READ NEXT: These are the best running watches to buy right now

To give you an idea of how that translates to real-world use, I found a single charge was good enough to last me 16 days, which included 5hrs 8mins of outdoor GPS activity tracking in dual-frequency mode. In fact, in the three weeks I’ve been using the Coros Pace 3, I’ve only had to fully charge the battery once. That’s exceptional performance for a sports watch in this price range.

I’m also a huge fan of the way the new navigation features work. You don’t get full background mapping as you do with the Apex 2 and Apex 2 Pro, or Garmin’s high-end sports wearables, but as long as you plan your route beforehand, you’ll find that full maps aren’t usually necessary anyway. I found the routes easy to follow, despite the small size of the watch’s display, and I also like that it beeps loudly if you veer off route.

Coros Pace 3 barometer

Even better, planning those routes is made super simple by Coros’ superb new in-app mapping tools. It’s amazing how difficult most other platforms make this process, but Coros seems to have nailed it first time. Simply select the type of route you want to plan – run or ride – tap away on the map to add waypoints and the tool will fill in the gaps, plotting the most appropriate route according to your preferences. If you don’t like the selected route, tap erase and you can simply drag the route back to the point at which you’re happy with it. It’s simple, quick and fuss-free.

Coros Pace 3 app screenshots

Coros’ training analysis tools are mostly on point, too, with everything you need covered in one place, from VO2 max, resting heart-rate trends and race predictions to training load over time and recovery advice. Coros also supplies training plans for common distances on its website that you can import into your calendar with a couple of clicks. And I love the simplicity of the watch’s UI; it’s just very, very easy to use. Even if you’re completely new to Coros watches, it won’t take long to get to grips with.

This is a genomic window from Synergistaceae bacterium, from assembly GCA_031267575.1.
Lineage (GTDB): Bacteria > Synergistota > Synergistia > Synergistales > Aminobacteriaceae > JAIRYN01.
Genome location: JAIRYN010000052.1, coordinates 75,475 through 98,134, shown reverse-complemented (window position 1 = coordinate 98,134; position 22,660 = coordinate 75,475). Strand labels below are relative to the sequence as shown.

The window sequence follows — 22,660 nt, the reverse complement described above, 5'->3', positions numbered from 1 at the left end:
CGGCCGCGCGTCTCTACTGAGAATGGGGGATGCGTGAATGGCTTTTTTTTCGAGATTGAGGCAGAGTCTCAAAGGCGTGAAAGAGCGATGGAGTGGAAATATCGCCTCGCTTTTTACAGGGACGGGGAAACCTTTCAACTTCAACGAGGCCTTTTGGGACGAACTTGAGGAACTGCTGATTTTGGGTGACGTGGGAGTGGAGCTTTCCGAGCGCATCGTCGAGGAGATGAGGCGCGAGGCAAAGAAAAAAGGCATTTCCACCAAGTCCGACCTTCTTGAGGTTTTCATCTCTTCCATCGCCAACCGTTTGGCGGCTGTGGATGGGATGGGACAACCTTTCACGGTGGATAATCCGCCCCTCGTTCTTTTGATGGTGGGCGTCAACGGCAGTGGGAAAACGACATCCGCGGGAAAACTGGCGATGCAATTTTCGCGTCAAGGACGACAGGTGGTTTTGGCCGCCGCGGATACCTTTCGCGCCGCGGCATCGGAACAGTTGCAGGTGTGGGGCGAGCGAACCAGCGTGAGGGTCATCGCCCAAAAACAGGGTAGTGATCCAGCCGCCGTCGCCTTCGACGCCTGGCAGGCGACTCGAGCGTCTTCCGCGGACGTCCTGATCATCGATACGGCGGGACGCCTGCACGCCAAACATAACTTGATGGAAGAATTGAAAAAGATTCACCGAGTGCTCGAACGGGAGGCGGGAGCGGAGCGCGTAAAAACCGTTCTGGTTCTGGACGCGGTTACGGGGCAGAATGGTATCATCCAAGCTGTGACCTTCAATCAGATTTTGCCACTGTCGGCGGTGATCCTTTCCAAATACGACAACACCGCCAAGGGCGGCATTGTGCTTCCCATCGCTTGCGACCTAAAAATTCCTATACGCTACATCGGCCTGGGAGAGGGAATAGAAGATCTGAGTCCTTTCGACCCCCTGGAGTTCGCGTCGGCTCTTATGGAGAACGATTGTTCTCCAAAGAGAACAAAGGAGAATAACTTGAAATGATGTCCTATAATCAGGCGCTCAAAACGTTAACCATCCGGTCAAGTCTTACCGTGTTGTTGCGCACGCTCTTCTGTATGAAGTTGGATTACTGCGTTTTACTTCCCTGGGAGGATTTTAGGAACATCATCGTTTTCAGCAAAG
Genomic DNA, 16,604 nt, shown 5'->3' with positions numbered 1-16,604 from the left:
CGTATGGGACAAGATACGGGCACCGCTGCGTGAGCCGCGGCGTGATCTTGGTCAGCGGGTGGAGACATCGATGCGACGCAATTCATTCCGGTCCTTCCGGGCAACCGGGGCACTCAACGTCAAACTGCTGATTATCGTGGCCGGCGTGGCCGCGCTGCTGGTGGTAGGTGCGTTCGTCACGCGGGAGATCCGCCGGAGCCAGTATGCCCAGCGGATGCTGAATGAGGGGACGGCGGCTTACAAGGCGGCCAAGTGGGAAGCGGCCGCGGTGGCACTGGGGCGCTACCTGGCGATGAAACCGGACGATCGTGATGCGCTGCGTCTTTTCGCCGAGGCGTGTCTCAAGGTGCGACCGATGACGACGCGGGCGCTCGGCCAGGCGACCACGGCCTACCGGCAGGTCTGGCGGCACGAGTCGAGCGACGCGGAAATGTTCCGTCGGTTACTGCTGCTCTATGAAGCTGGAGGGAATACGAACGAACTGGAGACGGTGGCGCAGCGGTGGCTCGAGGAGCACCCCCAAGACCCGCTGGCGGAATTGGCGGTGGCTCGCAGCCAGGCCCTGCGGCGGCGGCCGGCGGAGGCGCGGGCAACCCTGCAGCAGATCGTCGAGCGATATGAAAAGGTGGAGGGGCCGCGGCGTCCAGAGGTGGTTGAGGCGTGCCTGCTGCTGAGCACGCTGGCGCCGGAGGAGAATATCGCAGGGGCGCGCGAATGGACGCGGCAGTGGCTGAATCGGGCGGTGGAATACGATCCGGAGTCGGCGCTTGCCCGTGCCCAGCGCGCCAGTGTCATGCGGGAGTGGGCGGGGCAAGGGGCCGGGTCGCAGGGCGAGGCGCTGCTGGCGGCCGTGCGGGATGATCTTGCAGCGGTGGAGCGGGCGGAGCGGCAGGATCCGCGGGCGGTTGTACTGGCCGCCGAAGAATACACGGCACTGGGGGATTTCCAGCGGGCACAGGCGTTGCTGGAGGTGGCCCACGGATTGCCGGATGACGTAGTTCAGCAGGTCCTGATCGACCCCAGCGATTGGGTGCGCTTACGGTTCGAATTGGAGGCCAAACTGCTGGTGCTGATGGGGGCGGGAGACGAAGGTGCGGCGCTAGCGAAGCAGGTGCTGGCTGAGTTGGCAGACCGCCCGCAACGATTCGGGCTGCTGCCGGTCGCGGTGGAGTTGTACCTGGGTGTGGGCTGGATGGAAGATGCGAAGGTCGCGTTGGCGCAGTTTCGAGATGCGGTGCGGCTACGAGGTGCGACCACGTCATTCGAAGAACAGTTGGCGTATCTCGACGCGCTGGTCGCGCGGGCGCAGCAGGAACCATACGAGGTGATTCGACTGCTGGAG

Coros Pace 3 app screenshots

The final positive point is that there’s plenty of support for third-party app synchronisation, which is not always a given. These include popular services such as Strava, Apple Health and Komoot, alongside more serious platforms such as TrainingPeaks, Final Surge and V.O2. There are too many to detail here, but you can check out the full list of supported apps and services on the Coros website.

Check price at

Coros Pace 3 review: What could it do better?

There aren’t any major problems with the Coros Pace 3, but there are a few areas where it could improve. One of those is music playback, which despite being a new feature is rather basic. All you can do is play locally stored MP3 tracks, where music-playing wearables from Garmin can cache and playback playlists from Spotify and Deezer.

The other new feature I’m not super keen on is the touchscreen. It works, sure, but it feels a little clunky and slow compared with most modern smartwatches, and, to be honest, I’m really not sure how much it adds.

Coros Pace 3 settings screen

And, while you can use the Pace 3 to keep you up to date with your notifications, there isn’t much in the way of true smartwatch functionality here. You can read your messages as they arrive, for instance, but you can’t reply, summon your smart assistant or take phone calls over Bluetooth.

Finally, there’s the odd frustration when it comes to using Coros’ training platform, specifically when adding training plans. What it should do is ask you for the date of the run or race you’re training for before adding it to your calendar. Instead, the app asks you when you want training to start, leaving you to figure out the details yourself. That’s just plain daft.

READ NEXT: The best smartwatches to buy right now

Coros Pace 3 review: Verdict

These small annoyances aren’t really enough to put a serious dent in the Coros Pace 3’s overall appeal, however. This is a watch that does everything it needs to, does it well and does it at a highly competitive price.

It’s a simply superb sports watch, combining high levels of accuracy, comfort and ease of use with impressively long battery life, and I have no hesitation in recommending it. If you’re in the market for a reasonably priced sports watch, you can’t buy anything better.

Check price at